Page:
A 'Mini' war is unfolding between Apple and Samsung even as reports suggest that the two titans will wage a scaled-down version of their increasingly fierce product competition this year.
A few months from now, the two companies are believed to unleash new handsets that are geared for the wider mass-market audience. Apple will rollout the iPhone Mini by June or July, analysts said, while Samsung will intro the Galaxy S4 Mini on May.
The idea, at least for Apple, is to break new ground in China, India and other emerging markets. The tech giant had belatedly realised that there is money in market segments where consumers look for powerful handsets but are unwilling to surrender too much cash.
Samsung knew that all along and is out to defend its turf. Already, the two firms are engaged in a long-drawn war of attrition, painfully waiting which one will first implode. With the Mini battle brewing, witnessing which one will emerge as victorious or the vanquished promises a major spectacle.
Defining the battlefront
When Apple launched the iPad Mini, it clearly emphasised that the gadget is a scaled-down version of its 9.7-inch slate. It remains capable of delivering full Apple experience and consumers will not be short-changed, the tech giant stressed.
While keeping its silence on the subject of iPhone Mini, analysts remained convinced that Apple will opt for the inevitable - release the 'budget phone' in order preserve its profitably in light of the declining sales of the regular iPhone.
The smaller iPhone, according to KGI Securities, will not exactly shrink in size but Apple will cut considerable corners to realise a price point that that will appeal to buyers in regions where the company's smartphone is considered unreachable.
As a result, the iPhone Mini will slightly scrimp on material build, shedding its metal-protected body for plastic casing that will flash six attractive colour options. But the gut remains an Apple masterpiece - hardwares that were painstakingly assembled to work smoothly with iOS and apps designed for the environment.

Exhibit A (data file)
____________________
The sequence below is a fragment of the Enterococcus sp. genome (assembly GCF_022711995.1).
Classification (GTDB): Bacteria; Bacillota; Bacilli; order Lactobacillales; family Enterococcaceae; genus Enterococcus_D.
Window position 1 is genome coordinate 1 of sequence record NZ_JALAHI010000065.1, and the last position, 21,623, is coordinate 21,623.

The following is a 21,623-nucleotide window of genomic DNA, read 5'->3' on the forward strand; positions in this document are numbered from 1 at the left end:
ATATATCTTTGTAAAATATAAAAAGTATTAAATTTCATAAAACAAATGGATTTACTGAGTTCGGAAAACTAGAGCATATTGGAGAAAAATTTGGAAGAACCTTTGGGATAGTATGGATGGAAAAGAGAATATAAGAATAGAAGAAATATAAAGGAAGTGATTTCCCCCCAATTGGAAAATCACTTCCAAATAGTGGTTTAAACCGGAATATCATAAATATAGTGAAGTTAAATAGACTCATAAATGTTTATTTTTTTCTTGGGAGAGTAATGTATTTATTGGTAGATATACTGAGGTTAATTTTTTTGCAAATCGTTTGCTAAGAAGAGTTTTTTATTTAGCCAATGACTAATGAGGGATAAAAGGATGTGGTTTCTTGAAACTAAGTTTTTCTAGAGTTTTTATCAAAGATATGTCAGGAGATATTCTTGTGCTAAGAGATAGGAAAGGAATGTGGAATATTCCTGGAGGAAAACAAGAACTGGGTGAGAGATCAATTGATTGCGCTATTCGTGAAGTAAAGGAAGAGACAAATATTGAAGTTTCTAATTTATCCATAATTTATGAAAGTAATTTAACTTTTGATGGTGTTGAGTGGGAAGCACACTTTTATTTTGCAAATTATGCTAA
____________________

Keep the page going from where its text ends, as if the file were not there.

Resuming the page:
It appears that Apple is scampering to adjust and work with the prevalent market dynamics but such in not the case with Samsung. The S4 Mini is a familiar territory for the Asian tech giant owing to its years of experience in pushing out the mid-range and low-end Galaxy smartphones.
An upgrade of the Galaxy S3 Mini released in Q4 2012, the S4 Mini will simply improve on the strengths of its predecessor while serving new come-ons like 720p HD screen and wider range of connectivity options such as NFC, LTE or even wireless charging capability.
In short, the Samsung Mini take is an extension of its proven onslaught that provides variety to accommodate differing tastes. This time though, the formula is laced with the Galaxy S pedigree - now a premium name to contend with in the general smartphone arena.
The battlefront for both Apple and Samsung is the price-sensitive market. They will have to convince buyers in this sprawling segment that iPhone and Galaxy S can be enjoyed without breaking the bank.
Apple is sexy but will it be affordable? The lowest price that Apple can get on the iPhone Mini, based on KGI Securities' projection, is $US350. Analysts believe that for the tech giant to woo new believers, it needs to push down further, possibly between $US150 and $US250.
That sticker price sitting on a device with the Apple logo will definitely warrant a second look considering that cheap Android handsets still sell for as high as $300. In fact, the Galaxy S3 Mini retails for as high as $400 in key Asian markets like the Philippines.
No word yet from Samsung on the cash setback to own the Galaxy S4 Mini. But if Apple is willing to sell dirt-cheap then Samsung will toss around a more irresistible proposition, the company mining its years of ground-zero know-how in markets like China and the South East Asia region - the same territories that now occupy Apple's crosshair.
It looks like that the iPhone Mini and the Galaxy S4 Mini will serve as precursors to an era wherein big bucks is not a prerequisite for the average consumers to crash into the high-end smartphone environment, thanks to Apple and Samsung bruising it out.
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